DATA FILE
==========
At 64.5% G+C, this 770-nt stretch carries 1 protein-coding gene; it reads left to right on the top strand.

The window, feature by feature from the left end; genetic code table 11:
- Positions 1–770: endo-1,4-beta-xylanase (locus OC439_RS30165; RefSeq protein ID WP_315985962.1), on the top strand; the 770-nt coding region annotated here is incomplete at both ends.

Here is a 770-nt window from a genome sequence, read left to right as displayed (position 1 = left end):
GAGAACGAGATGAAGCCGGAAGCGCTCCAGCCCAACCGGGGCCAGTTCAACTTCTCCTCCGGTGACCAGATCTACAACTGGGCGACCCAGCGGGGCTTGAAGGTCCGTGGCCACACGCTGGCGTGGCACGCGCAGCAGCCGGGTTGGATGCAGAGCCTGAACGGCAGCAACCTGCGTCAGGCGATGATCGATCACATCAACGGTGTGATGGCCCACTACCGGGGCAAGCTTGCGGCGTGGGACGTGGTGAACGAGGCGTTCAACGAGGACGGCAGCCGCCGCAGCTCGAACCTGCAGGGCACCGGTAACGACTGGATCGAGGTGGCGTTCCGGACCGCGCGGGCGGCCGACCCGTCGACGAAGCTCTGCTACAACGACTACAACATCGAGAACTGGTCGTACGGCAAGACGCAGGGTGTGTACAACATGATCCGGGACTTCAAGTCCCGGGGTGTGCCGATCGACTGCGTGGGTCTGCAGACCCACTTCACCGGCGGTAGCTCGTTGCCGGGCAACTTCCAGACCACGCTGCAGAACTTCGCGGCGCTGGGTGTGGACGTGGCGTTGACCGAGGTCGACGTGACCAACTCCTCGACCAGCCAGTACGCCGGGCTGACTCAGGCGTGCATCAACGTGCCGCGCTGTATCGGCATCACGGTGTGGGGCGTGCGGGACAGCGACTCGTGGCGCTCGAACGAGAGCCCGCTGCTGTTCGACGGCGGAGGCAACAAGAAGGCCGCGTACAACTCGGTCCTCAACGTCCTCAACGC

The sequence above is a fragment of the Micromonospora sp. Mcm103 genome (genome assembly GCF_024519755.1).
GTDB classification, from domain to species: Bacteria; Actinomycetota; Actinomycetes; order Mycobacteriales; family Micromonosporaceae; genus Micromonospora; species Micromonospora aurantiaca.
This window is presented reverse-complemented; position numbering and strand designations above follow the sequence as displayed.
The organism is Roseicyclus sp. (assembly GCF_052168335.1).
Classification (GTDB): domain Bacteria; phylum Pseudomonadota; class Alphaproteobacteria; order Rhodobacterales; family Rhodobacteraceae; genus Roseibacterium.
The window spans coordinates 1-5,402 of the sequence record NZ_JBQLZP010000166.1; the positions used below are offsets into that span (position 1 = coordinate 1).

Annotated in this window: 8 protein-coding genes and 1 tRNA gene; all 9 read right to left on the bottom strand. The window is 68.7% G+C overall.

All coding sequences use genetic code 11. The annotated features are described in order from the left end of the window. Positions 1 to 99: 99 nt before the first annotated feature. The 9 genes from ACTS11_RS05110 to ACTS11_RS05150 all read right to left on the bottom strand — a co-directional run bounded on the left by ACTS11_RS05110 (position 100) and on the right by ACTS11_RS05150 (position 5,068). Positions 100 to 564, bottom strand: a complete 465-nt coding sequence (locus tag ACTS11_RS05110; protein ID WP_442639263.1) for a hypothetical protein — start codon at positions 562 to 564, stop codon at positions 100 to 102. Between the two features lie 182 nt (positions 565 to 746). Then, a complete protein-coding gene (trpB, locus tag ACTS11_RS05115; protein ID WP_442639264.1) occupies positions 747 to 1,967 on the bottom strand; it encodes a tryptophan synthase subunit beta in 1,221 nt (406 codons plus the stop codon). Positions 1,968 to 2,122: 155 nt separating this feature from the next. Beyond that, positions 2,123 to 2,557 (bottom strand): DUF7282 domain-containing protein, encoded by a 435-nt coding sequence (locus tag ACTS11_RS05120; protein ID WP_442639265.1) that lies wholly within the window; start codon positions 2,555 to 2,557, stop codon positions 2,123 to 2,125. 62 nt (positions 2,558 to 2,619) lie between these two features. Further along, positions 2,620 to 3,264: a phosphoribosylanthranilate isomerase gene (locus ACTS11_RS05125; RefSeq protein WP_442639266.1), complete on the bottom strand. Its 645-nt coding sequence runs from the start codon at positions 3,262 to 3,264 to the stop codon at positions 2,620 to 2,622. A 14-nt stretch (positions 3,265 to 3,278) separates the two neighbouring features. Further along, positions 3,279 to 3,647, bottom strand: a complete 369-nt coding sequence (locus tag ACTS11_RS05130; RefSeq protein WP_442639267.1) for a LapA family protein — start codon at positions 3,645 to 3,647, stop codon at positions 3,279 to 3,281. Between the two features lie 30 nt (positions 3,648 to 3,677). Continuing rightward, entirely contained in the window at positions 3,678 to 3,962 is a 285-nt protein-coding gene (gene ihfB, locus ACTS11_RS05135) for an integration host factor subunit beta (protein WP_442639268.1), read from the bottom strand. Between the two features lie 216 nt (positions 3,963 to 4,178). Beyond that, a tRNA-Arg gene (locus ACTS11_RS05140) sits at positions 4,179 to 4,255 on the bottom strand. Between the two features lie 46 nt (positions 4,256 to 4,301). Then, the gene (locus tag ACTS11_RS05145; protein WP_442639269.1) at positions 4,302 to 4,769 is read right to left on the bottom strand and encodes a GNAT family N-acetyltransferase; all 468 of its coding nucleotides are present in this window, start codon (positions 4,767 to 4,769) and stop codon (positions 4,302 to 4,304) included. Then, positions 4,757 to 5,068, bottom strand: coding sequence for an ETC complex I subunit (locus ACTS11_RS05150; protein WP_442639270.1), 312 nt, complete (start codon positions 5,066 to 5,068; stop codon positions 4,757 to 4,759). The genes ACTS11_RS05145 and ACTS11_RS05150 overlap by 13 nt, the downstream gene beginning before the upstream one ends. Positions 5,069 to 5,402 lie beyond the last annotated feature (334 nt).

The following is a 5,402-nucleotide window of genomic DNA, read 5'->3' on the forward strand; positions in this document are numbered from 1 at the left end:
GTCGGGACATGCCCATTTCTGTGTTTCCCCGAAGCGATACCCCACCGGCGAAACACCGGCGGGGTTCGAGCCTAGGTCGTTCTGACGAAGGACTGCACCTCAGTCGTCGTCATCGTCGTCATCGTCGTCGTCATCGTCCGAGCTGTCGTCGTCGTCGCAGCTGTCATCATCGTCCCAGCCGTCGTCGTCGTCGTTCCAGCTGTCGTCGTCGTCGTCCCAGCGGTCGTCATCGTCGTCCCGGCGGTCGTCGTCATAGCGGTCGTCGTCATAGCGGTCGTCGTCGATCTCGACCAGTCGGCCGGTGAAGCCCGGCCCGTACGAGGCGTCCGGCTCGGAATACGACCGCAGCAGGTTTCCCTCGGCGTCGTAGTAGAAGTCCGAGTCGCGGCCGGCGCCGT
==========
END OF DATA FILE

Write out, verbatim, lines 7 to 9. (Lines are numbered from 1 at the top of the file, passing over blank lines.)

GTDB classification, from domain to species: Bacteria; Actinomycetota; Actinomycetes; order Mycobacteriales; family Micromonosporaceae; genus Micromonospora; species Micromonospora aurantiaca.
This window is presented reverse-complemented; position numbering and strand designations above follow the sequence as displayed.
The organism is Roseicyclus sp. (assembly GCF_052168335.1).